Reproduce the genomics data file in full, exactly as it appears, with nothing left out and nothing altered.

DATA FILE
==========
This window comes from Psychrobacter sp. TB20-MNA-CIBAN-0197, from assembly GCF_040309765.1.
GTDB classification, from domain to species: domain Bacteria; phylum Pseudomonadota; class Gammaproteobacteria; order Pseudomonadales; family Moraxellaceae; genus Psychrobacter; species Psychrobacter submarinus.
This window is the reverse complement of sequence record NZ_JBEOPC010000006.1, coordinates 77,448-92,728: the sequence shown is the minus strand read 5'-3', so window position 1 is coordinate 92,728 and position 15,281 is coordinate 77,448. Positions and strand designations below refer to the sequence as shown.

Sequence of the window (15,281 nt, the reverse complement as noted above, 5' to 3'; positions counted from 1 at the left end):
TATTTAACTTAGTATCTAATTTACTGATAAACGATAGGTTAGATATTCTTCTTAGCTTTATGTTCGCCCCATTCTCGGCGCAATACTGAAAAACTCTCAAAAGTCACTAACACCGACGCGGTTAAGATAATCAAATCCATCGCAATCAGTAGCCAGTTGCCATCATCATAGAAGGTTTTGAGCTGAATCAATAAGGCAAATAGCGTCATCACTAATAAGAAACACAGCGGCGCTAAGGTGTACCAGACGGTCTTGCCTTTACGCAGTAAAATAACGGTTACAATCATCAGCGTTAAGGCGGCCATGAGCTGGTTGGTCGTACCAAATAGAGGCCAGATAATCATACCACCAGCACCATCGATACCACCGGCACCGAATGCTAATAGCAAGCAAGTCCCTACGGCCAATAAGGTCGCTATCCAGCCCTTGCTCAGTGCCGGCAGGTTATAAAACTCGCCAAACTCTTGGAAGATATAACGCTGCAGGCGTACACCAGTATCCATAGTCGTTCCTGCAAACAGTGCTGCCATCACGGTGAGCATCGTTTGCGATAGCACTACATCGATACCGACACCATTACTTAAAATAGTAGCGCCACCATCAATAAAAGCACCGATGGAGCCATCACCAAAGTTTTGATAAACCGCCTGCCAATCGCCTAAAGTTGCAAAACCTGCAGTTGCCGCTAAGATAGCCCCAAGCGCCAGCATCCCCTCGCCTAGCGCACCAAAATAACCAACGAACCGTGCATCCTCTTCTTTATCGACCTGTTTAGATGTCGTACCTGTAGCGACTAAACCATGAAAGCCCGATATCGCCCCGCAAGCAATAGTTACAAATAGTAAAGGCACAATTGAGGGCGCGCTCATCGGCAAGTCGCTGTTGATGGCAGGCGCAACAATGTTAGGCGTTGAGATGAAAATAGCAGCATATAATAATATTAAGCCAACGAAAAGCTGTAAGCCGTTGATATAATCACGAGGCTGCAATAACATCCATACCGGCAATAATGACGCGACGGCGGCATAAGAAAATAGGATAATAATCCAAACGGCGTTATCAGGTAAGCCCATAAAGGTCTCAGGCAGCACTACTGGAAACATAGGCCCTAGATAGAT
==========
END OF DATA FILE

This window comes from Psychrobacter sp. TB20-MNA-CIBAN-0197, from assembly GCF_040309765.1.
GTDB classification, from domain to species: domain Bacteria; phylum Pseudomonadota; class Gammaproteobacteria; order Pseudomonadales; family Moraxellaceae; genus Psychrobacter; species Psychrobacter submarinus.
This window is the reverse complement of sequence record NZ_JBEOPC010000006.1, coordinates 77,448-92,728: the sequence shown is the minus strand read 5'-3', so window position 1 is coordinate 92,728 and position 15,281 is coordinate 77,448. Positions and strand designations below refer to the sequence as shown.

Sequence of the window (15,281 nt, the reverse complement as noted above, 5' to 3'; positions counted from 1 at the left end):
TATTTAACTTAGTATCTAATTTACTGATAAACGATAGGTTAGATATTCTTCTTAGCTTTATGTTCGCCCCATTCTCGGCGCAATACTGAAAAACTCTCAAAAGTCACTAACACCGACGCGGTTAAGATAATCAAATCCATCGCAATCAGTAGCCAGTTGCCATCATCATAGAAGGTTTTGAGCTGAATCAATAAGGCAAATAGCGTCATCACTAATAAGAAACACAGCGGCGCTAAGGTGTACCAGACGGTCTTGCCTTTACGCAGTAAAATAACGGTTACAATCATCAGCGTTAAGGCGGCCATGAGCTGGTTGGTCGTACCAAATAGAGGCCAGATAATCATACCACCAGCACCATCGATACCACCGGCACCGAATGCTAATAGCAAGCAAGTCCCTACGGCCAATAAGGTCGCTATCCAGCCCTTGCTCAGTGCCGGCAGGTTATAAAACTCGCCAAACTCTTGGAAGATATAACGCTGCAGGCGTACACCAGTATCCATAGTCGTTCCTGCAAACAGTGCTGCCATCACGGTGAGCATCGTTTGCGATAGCACTACATCGATACCGACACCATTACTTAAAATAGTAGCGCCACCATCAATAAAAGCACCGATGGAGCCATCACCAAAGTTTTGATAAACCGCCTGCCAATCGCCTAAAGTTGCAAAACCTGCAGTTGCCGCTAAGATAGCCCCAAGCGCCAGCATCCCCTCGCCTAGCGCACCAAAATAACCAACGAACCGTGCATCCTCTTCTTTATCGACCTGTTTAGATGTCGTACCTGTAGCGACTAAACCATGAAAGCCCGATATCGCCCCGCAAGCAATAGTTACAAATAGTAAAGGCACAATTGAGGGCGCGCTCATCGGCAAGTCGCTGTTGATGGCAGGCGCAACAATGTTAGGCGTTGAGATGAAAATAGCAGCATATAATAATATTAAGCCAACGAAAAGCTGTAAGCCGTTGATATAATCACGAGGCTGCAATAACATCCATACCGGCAATAATGACGCGACGGCGGCATAAGAAAATAGGATAATAATCCAAACGGCGTTATCAGGTAAGCCCATAAAGGTCTCAGGCAGCACTACTGGAAACATAGGCCCTAGATAGAT